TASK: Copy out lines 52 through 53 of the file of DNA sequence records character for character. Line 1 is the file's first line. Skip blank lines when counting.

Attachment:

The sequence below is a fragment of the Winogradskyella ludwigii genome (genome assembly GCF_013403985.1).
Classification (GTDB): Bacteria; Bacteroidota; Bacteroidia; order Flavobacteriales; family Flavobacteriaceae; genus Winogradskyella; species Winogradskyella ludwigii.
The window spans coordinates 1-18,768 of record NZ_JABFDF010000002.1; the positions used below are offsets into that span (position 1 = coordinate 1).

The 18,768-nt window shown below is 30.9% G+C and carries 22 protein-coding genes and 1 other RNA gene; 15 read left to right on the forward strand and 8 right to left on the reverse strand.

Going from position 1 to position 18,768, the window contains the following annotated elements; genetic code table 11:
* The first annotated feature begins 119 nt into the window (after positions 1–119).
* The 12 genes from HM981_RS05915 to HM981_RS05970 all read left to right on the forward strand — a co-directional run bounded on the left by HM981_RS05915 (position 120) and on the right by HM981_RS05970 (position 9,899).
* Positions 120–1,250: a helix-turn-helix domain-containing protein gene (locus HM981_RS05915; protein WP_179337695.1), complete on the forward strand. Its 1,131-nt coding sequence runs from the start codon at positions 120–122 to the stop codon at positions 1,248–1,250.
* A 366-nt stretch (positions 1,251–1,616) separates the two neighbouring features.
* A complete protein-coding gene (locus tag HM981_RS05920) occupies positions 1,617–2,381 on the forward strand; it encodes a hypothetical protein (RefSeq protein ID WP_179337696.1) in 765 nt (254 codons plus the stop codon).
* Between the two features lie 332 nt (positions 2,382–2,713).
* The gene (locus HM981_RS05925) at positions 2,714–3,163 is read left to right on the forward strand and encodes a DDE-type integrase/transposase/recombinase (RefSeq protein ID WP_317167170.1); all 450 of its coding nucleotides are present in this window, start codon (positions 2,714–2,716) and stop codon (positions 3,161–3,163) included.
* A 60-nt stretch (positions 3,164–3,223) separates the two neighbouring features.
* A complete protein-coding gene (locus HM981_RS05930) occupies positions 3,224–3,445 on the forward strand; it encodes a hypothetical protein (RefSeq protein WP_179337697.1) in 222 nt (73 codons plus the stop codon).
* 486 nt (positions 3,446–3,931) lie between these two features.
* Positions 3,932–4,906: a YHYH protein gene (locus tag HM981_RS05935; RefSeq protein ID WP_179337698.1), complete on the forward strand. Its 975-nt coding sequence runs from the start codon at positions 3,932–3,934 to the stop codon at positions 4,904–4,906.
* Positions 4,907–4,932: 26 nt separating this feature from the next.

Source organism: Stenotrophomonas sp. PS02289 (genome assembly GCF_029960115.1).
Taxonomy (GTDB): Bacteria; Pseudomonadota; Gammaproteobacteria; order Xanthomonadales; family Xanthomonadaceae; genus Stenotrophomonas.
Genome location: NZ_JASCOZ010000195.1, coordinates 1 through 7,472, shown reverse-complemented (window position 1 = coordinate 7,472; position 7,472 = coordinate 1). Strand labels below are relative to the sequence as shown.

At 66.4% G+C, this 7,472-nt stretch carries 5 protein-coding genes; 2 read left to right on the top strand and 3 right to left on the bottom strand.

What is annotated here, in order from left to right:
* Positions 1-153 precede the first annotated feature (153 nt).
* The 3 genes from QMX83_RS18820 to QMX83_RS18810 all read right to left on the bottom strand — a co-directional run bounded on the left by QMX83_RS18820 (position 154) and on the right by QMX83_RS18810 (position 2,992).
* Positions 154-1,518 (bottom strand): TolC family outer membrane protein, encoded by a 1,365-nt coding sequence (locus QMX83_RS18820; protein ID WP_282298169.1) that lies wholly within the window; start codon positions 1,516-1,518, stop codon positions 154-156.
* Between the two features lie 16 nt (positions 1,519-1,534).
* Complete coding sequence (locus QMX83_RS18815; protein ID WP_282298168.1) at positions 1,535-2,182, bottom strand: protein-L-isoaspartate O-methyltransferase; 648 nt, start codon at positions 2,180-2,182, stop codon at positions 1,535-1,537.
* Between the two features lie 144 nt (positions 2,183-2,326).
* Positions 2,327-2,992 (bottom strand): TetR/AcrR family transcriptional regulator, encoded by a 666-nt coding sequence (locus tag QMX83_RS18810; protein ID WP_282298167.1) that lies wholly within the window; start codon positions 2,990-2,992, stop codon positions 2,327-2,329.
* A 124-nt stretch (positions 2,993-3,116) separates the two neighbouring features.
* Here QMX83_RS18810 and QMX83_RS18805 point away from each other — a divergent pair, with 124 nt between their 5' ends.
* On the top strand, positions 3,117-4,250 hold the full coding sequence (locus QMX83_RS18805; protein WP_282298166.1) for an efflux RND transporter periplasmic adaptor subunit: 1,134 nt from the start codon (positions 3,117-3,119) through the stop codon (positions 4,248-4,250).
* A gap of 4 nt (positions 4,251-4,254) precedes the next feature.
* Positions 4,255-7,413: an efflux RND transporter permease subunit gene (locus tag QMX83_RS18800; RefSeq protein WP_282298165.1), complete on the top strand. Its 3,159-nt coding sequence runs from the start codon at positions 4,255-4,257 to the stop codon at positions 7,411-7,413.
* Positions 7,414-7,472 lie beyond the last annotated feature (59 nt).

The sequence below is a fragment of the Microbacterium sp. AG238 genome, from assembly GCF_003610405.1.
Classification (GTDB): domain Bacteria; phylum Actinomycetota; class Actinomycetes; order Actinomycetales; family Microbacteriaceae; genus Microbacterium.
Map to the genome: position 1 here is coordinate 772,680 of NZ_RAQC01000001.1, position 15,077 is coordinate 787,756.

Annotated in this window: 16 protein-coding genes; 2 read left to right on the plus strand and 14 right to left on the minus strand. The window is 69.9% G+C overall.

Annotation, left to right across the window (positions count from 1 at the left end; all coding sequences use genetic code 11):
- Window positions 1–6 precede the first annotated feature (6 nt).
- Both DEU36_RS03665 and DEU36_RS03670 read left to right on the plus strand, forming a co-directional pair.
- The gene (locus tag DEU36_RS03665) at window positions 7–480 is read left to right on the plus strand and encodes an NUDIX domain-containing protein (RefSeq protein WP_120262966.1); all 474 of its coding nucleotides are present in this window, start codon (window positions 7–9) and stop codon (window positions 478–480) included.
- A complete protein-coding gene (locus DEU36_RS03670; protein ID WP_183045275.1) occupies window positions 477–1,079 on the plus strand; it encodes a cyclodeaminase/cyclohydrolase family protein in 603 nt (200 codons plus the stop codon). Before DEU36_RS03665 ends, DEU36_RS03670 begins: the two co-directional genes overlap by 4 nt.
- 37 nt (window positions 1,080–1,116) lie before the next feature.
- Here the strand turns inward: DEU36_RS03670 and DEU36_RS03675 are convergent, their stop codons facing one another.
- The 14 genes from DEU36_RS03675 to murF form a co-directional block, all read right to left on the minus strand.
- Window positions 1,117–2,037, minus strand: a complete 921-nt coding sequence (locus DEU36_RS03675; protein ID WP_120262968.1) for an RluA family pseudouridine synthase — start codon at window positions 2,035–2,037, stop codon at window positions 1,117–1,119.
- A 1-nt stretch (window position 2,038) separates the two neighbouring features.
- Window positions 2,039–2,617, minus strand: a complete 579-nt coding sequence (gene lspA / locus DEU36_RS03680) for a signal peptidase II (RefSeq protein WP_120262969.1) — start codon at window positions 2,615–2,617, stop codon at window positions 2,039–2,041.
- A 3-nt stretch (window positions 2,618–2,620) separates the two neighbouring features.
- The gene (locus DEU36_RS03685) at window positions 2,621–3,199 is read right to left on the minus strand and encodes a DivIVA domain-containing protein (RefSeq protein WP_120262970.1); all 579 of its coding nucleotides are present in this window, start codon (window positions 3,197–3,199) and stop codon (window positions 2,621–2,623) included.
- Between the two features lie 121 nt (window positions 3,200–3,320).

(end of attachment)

- The gene (locus DEU36_RS03685) at window positions 2,621–3,199 is read right to left on the minus strand and encodes a DivIVA domain-containing protein (RefSeq protein WP_120262970.1); all 579 of its coding nucleotides are present in this window, start codon (window positions 3,197–3,199) and stop codon (window positions 2,621–2,623) included.
- Between the two features lie 121 nt (window positions 3,200–3,320).